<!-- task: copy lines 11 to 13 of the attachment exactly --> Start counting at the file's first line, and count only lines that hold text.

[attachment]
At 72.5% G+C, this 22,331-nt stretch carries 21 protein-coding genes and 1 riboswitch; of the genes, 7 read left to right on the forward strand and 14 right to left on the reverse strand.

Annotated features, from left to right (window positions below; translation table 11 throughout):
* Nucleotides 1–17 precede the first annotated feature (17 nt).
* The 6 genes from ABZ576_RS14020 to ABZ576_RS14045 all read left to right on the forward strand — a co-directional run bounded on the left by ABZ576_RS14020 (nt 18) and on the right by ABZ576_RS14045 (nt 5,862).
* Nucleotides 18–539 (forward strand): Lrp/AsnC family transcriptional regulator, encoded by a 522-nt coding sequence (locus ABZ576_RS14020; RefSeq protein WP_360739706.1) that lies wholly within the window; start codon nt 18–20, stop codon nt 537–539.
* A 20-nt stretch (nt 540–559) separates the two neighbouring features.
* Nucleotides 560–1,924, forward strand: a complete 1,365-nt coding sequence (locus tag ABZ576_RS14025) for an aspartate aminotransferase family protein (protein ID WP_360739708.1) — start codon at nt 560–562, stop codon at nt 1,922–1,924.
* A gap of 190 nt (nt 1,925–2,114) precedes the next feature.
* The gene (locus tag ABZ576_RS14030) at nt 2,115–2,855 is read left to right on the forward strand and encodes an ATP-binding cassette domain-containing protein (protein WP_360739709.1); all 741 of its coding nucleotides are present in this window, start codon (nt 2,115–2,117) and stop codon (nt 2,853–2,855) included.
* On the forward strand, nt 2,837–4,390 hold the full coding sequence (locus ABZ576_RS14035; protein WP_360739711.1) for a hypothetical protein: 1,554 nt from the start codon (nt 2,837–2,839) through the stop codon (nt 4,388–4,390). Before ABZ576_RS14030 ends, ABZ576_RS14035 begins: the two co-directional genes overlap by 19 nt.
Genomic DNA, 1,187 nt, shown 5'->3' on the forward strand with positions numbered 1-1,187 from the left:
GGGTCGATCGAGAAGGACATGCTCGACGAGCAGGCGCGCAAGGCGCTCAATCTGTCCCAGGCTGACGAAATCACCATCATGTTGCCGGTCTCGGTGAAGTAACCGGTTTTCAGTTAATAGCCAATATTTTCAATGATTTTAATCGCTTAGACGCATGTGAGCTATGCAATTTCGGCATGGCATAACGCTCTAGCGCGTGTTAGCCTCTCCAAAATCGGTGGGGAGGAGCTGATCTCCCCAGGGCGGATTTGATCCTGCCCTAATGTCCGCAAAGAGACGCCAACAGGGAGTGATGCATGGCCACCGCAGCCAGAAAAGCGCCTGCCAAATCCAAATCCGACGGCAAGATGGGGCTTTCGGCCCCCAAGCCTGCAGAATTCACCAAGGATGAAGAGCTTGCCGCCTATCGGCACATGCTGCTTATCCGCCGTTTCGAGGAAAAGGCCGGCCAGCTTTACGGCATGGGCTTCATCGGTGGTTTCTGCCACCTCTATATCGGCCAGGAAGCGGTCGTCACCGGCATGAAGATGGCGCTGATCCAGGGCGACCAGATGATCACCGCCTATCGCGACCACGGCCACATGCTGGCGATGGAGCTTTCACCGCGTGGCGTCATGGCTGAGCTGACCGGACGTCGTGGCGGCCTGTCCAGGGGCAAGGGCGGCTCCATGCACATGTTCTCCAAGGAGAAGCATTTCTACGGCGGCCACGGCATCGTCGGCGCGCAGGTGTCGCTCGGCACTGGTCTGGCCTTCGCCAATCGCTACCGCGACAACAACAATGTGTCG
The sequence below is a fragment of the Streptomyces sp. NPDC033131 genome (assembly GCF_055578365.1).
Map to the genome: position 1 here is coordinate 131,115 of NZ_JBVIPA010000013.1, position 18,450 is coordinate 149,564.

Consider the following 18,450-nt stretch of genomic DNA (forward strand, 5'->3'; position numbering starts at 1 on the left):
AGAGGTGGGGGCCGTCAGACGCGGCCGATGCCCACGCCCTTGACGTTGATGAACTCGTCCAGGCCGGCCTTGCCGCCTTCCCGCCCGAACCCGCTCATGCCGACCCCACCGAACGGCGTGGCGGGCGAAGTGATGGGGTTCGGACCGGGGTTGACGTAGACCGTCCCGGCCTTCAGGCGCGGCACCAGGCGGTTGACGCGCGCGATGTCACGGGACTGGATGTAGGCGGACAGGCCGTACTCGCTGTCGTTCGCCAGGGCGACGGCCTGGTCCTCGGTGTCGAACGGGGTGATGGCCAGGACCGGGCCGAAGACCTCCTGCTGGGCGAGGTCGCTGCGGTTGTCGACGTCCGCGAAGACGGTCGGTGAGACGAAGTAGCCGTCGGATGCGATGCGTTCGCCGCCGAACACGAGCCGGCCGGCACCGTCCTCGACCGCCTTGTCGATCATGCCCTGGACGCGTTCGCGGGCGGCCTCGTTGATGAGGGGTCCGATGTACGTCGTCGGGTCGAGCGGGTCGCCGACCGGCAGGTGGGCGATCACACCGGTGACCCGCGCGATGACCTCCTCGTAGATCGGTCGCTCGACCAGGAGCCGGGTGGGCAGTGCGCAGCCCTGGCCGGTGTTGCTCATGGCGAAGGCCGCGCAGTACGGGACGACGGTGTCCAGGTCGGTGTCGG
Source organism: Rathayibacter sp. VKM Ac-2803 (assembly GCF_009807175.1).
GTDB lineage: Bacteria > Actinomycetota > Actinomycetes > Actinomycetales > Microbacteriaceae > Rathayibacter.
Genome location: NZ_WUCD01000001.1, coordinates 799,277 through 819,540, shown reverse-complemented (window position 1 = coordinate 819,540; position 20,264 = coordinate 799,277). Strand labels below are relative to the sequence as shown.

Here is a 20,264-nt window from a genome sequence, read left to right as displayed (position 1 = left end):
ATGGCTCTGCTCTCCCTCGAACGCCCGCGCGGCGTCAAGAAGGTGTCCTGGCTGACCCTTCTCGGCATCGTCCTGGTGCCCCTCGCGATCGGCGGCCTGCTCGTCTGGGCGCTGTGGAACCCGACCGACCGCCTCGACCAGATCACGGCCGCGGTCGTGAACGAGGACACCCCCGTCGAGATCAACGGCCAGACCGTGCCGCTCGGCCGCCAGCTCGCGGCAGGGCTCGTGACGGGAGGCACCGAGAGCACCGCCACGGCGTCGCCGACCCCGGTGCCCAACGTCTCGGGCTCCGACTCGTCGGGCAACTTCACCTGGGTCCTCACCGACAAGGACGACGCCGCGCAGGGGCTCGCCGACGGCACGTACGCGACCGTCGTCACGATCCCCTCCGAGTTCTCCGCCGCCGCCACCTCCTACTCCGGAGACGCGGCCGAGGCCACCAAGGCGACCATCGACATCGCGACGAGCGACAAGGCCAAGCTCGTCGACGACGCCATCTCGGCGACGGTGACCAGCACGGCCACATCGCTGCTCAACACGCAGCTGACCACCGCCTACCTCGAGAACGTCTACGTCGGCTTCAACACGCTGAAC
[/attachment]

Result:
Genomic DNA, 1,187 nt, shown 5'->3' on the forward strand with positions numbered 1-1,187 from the left:
GGGTCGATCGAGAAGGACATGCTCGACGAGCAGGCGCGCAAGGCGCTCAATCTGTCCCAGGCTGACGAAATCACCATCATGTTGCCGGTCTCGGTGAAGTAACCGGTTTTCAGTTAATAGCCAATATTTTCAATGATTTTAATCGCTTAGACGCATGTGAGCTATGCAATTTCGGCATGGCATAACGCTCTAGCGCGTGTTAGCCTCTCCAAAATCGGTGGGGAGGAGCTGATCTCCCCAGGGCGGATTTGATCCTGCCCTAATGTCCGCAAAGAGACGCCAACAGGGAGTGATGCATGGCCACCGCAGCCAGAAAAGCGCCTGCCAAATCCAAATCCGACGGCAAGATGGGGCTTTCGGCCCCCAAGCCTGCAGAATTCACCAAGGATGAAGAGCTTGCCGCCTATCGGCACATGCTGCTTATCCGCCGTTTCGAGGAAAAGGCCGGCCAGCTTTACGGCATGGGCTTCATCGGTGGTTTCTGCCACCTCTATATCGGCCAGGAAGCGGTCGTCACCGGCATGAAGATGGCGCTGATCCAGGGCGACCAGATGATCACCGCCTATCGCGACCACGGCCACATGCTGGCGATGGAGCTTTCACCGCGTGGCGTCATGGCTGAGCTGACCGGACGTCGTGGCGGCCTGTCCAGGGGCAAGGGCGGCTCCATGCACATGTTCTCCAAGGAGAAGCATTTCTACGGCGGCCACGGCATCGTCGGCGCGCAGGTGTCGCTCGGCACTGGTCTGGCCTTCGCCAATCGCTACCGCGACAACAACAATGTGTCG
The sequence below is a fragment of the Streptomyces sp. NPDC033131 genome (assembly GCF_055578365.1).